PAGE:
As a mostly grown woman, I'm just now able to look back on some of the """"Adult"""" conversations I thought I was having with girlfriends as a teenager and feel simultaneously revolted and relieved. For context: I went to school in Texas during a time when sex education was not required, and so none of us knew a thing about sex or how to have it safely. This left lots of room for girls to assert social dominance by "spreading knowledge" (AKA starting rumors) about anything sex-related, like Plan B.
But even outside of Texas, the emergency contraception rumor mill is rich. Women I know who grew up all over the country heard rumors just like the ones I did growing up – that Plan B would do things like make you gush blood, make you throw up, or make it impossible to have kids when you actually wanted them. So to put an end to the myths once and for all, Dr. Autumn Davidson, an Oregon-based OB/GYN, waded through the Plan B rumor mill. Because the actual most dangerous thing about Plan B is holding on to false information about it.
Myth 1: If you take Plan B too often, it doesn't work anymore.
Nope, not true. Plan B is just as effective the first time you take it as the fiftieth time, so long as you follow the instructions on the label and take it within 72 hours of having unprotected sex.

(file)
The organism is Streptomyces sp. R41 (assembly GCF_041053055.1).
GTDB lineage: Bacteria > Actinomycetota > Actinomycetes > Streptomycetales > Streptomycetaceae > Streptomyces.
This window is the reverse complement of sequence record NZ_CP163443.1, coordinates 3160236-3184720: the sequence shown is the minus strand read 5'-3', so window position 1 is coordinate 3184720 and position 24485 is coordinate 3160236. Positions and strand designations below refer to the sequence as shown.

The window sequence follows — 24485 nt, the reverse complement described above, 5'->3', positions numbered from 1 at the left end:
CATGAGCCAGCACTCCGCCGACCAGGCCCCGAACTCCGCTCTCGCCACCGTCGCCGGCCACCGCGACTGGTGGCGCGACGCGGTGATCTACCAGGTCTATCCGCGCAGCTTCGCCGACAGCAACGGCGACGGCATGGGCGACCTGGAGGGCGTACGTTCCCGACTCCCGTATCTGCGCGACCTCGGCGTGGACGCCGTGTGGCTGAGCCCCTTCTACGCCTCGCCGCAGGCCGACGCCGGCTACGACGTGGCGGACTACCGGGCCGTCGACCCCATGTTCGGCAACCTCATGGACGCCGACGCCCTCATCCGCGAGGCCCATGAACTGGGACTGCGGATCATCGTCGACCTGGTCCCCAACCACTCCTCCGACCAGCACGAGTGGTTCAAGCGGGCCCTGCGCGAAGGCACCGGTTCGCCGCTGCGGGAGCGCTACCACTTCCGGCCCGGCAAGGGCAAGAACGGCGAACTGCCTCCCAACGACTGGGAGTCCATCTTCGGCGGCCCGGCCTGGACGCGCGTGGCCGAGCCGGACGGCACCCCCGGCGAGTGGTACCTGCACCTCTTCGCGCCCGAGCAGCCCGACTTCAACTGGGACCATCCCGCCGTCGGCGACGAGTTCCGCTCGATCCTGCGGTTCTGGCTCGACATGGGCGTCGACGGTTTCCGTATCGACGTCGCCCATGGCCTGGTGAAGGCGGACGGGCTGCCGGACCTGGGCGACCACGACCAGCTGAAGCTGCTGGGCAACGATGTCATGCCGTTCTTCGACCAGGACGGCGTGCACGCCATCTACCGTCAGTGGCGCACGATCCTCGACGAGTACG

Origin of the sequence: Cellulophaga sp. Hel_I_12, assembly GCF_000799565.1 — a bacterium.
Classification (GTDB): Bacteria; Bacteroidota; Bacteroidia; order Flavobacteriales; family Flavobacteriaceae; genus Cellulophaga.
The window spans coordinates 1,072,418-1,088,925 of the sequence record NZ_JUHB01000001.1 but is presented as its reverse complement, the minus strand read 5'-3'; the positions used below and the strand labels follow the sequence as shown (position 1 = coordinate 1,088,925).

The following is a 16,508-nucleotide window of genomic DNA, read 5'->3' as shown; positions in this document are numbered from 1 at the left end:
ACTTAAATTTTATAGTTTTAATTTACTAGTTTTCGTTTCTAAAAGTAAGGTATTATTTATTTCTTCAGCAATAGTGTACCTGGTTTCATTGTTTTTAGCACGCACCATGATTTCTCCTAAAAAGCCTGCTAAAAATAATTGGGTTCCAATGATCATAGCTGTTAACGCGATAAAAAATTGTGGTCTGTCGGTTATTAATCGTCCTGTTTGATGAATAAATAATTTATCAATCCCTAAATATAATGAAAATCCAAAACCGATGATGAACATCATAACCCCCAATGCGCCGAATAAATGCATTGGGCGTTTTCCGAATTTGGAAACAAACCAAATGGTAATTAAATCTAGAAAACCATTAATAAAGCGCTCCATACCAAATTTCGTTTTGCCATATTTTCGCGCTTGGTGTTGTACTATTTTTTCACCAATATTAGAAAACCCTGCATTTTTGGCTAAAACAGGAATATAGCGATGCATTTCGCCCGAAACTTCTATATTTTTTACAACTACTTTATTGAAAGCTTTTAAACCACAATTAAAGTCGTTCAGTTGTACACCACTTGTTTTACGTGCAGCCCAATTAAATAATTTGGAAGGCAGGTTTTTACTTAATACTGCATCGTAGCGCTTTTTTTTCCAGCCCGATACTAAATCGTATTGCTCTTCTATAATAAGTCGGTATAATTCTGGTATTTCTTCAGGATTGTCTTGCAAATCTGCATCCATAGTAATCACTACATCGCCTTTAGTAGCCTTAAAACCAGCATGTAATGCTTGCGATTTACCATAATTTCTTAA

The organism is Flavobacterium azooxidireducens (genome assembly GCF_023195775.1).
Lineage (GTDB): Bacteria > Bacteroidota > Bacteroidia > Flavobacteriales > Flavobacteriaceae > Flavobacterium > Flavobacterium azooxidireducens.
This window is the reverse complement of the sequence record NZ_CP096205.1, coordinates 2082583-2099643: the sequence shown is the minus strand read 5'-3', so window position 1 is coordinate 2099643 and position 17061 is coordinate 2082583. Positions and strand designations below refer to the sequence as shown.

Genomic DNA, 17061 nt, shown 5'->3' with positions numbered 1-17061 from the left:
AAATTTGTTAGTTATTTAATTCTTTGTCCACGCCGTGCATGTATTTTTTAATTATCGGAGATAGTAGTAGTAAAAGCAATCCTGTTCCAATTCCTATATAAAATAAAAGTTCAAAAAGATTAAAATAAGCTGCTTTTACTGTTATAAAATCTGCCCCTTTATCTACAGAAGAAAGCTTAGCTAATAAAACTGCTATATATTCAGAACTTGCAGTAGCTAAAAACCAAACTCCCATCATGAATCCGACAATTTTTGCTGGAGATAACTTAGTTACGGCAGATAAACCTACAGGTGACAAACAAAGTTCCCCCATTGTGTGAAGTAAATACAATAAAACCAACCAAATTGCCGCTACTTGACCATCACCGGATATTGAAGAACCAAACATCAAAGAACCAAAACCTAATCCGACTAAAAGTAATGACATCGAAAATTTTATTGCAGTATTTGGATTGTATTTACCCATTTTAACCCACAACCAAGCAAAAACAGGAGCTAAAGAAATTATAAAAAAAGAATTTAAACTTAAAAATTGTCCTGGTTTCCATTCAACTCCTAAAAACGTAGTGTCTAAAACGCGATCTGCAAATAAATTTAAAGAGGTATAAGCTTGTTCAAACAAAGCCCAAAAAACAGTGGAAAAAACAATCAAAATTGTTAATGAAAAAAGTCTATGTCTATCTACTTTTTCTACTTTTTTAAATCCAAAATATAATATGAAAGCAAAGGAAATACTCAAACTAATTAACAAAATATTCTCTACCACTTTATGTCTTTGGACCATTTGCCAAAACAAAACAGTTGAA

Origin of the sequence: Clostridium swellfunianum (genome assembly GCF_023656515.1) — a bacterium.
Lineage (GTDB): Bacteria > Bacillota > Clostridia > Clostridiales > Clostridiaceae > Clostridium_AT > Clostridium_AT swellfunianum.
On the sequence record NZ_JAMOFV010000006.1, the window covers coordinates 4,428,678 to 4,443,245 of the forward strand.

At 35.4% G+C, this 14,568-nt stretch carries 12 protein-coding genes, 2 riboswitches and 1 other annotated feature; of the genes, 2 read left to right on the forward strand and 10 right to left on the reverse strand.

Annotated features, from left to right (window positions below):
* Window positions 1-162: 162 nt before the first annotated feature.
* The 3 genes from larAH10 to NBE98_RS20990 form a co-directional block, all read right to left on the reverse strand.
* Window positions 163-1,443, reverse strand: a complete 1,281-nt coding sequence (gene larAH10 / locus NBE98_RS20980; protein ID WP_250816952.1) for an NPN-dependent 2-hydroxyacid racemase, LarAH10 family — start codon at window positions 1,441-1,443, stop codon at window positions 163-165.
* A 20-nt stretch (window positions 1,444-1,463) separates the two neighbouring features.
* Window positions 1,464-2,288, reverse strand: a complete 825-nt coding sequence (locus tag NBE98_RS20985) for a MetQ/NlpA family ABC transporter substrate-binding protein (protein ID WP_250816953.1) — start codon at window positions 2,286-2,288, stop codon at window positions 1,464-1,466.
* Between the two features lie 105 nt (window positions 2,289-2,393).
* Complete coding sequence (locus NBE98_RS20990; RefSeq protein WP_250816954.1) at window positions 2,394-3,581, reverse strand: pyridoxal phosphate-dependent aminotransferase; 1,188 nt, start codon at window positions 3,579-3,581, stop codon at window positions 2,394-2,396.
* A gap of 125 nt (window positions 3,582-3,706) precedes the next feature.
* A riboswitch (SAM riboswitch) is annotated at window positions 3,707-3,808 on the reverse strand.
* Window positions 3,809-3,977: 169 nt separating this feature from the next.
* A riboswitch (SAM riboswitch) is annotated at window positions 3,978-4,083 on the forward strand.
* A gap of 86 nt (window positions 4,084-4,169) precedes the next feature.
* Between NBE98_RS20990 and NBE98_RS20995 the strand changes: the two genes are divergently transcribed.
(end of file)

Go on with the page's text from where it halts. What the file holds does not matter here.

Myth 2: Plan B harms your fertility.
There's no evidence to suggest that Plan B – or any emergency contraceptive – has an adverse effect on your ability to get pregnant when you want to be. "Plan B is just a high dose of progestin, a similar hormone that we find in a birth control pill," Davidson said. There's no harm done to your fertility or future plans to have as many kids as you want.
Myth 3: Taking all your birth control pills at once is the same as taking Plan B.
While Davidson said you can take multiple pills to reach the progesterone equivalent of Plan B, this shouldn't be your first course of action if you think you need emergency contraception. "The number of pills necessary depends on which pill it is," she said. So if you try and figure it out yourself, or just take a wild guess, odds are you won't be administering a correct dosage. In an emergency situation where you can't get access to Plan B (which is available on Amazon, as well as at drug stores and places like Target and Walmart) but do have birth control pills, Davidson said you can ask your doctor the correct number of pills to take at once to mimic the effect of Plan B and prevent ovulation. But if you can get it, Plan B or a comparable emergency contraceptive should be your first choice.